The Edgar Pickles Story
by Geoff Constantine
Hi all, this has been my good news story for the last couple of months.
Late in 1941, a farming lad by the name of Edgar Pickles, from Rand, 50 km northwest of Albury, enlisted in the RAAF as aircrew. A year later found him in England, in Bomber Command, working his way through Wellingtons, then Halifaxes, then on to Lancasters by April 1943. The next two and a half years for young Edgar were, needless to say, pretty exciting and tumultuous times. (Refer ‘Ploughshares and Propellers’, published 2009 by Bruce Anderson, Kerang, Vic )
Come early 1946, Edgar, now Sqn Ldr Pickles DFC & Bar, with two tours and fifty bombing missions over Germany under his belt, was asked to round up an Aussie crew & ferry a Lincoln bomber to Australia, arriving at Laverton March 28, his last flight in a military aircraft. No doubt more than one larrikin amongst the crew – one brought home an engine from a German staff car which finished up in a speed boat on Sydney Harbour!
Edgar now returned to the family farm, but soon branched out on his own, buying a rice growing property about 25 km east of Barham, on the Deniliquin road. Here he still lives, although he sold the bulk of the property about a year ago. He maintained his interest in aviation over the years, owning a two seater Ryan trainer, then an ex RAAF P51 Mustang which he operated illegally for about twelve years in the early fifties into the sixties. (He bought & sold the Mustang through Arthur Schutt he tells me, for the purchase price of 1300 pounds, selling for 13,000 pounds. A good mark-up but he still regrets selling it!) A ’54 V tail Bonanza followed, which saw out his flying days.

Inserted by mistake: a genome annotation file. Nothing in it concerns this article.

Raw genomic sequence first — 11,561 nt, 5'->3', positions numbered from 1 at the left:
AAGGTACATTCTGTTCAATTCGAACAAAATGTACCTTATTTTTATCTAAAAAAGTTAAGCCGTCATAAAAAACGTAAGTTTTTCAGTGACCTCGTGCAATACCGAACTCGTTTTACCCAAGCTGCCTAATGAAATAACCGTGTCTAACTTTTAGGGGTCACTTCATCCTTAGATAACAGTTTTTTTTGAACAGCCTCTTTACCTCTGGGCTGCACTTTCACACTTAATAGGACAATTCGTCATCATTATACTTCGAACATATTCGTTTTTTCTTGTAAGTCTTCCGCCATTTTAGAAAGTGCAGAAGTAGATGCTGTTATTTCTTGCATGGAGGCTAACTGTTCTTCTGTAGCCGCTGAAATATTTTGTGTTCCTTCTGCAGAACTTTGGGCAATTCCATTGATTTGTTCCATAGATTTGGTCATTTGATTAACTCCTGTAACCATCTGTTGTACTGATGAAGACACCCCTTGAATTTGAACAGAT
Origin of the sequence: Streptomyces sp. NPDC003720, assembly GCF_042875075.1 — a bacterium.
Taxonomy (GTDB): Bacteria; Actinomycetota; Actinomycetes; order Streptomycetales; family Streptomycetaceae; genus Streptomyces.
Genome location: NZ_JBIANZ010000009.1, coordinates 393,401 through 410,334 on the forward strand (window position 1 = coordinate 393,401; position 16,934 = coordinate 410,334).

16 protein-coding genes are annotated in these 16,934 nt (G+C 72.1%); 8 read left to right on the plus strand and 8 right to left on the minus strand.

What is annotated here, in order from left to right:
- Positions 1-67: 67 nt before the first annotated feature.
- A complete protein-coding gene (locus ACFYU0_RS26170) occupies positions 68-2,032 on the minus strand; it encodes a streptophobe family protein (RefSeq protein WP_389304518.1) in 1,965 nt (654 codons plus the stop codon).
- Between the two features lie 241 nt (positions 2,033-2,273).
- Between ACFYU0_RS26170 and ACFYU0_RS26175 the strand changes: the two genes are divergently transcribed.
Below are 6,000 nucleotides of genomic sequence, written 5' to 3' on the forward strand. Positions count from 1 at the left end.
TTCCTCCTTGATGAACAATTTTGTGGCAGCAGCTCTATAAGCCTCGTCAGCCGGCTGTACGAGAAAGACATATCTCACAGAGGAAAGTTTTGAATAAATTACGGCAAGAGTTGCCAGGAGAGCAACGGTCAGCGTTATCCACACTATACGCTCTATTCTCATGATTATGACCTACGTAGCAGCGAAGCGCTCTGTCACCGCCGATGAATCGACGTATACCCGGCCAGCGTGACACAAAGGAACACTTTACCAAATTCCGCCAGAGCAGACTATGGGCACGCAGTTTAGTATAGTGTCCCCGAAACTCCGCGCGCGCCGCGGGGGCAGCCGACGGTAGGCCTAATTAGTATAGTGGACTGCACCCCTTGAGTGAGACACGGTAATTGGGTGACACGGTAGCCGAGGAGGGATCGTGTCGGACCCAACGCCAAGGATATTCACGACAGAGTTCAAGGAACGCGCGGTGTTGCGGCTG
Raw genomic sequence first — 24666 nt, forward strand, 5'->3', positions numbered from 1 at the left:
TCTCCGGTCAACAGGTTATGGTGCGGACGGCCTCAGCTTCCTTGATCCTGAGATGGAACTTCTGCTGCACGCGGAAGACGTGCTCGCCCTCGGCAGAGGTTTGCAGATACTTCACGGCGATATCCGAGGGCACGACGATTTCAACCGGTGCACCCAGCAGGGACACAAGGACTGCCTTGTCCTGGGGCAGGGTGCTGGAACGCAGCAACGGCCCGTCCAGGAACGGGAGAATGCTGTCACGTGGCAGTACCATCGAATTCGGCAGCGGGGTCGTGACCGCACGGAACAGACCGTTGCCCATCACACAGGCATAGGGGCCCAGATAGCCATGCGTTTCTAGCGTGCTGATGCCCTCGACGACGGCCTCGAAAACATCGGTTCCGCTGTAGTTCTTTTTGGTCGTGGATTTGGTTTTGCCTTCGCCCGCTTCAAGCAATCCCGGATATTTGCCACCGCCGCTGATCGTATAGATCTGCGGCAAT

Come 2012 and the poms finally get around to creating a memorial to the men of Bomber Command, with the unveiling due on June 28. Edgar, now 91 years of age and none too steady on his pins due to a car accident fifteen years ago, is getting increasingly restless and keen at the prospect of getting to London to attend this event. Meanwhile the government, in their extraordinary generosity, decide to fly six (or was it eight) veterans across to attend. Eventually, they’re embarrassed into making it thirty, but Edgar is not included in this number, no doubt too many bureaucrats & pollies to be indulged!
Enter one Annie Barr a recently arrived (Barham) lass, working as a remedial massage therapist & Edgar develops a friendship with same while having treatment on his legs. This girl is bright, capable (comes from a property near Hay) & is fully comprehending of what Edgar’s wartime history represents. Edgar, realizing he needs a carer/companion asks her if she would accompany him on the trip. Sorting out her business & family (3 boys aged 10, 12, 14) commitments she agrees, Edgar buys two return tickets to London & they’re away!
Annie writes a weekly column in the local newspaper the “Barham Bridge” & consequently is writing up the trip as duplicated in her Blog. She is a rare specimen as a journalist for she is intent on getting the detail right & it has been fabulous following their trip, taking in a day at Royal Ascot, ( the day Black Caviar ran), various Bomber Command and Squadron events (the Queen shook Edgar’s hand at the unveiling), family get togethers & catching up with old mates, the few who are left.
The days to take note of in Annie’s Blog are May 18, & 25, June 22, & 29 & July 6, the other dates are on local matters of little interest to outsiders. The May articles are particularly interesting, re DVA correspondence, these made their way to Canberra and severely embarrassed some bigwigs. Damned good thing!
I have also been following Annie’s facebook, with over a thousand photos and details of daily happenings, including visits to the BBMF, where Edgar was shoehorned into the cockpit of the airworthy Lanc, invitations to RAF bases and the Waddington Airshow.
All in all, I think, a fabulous story.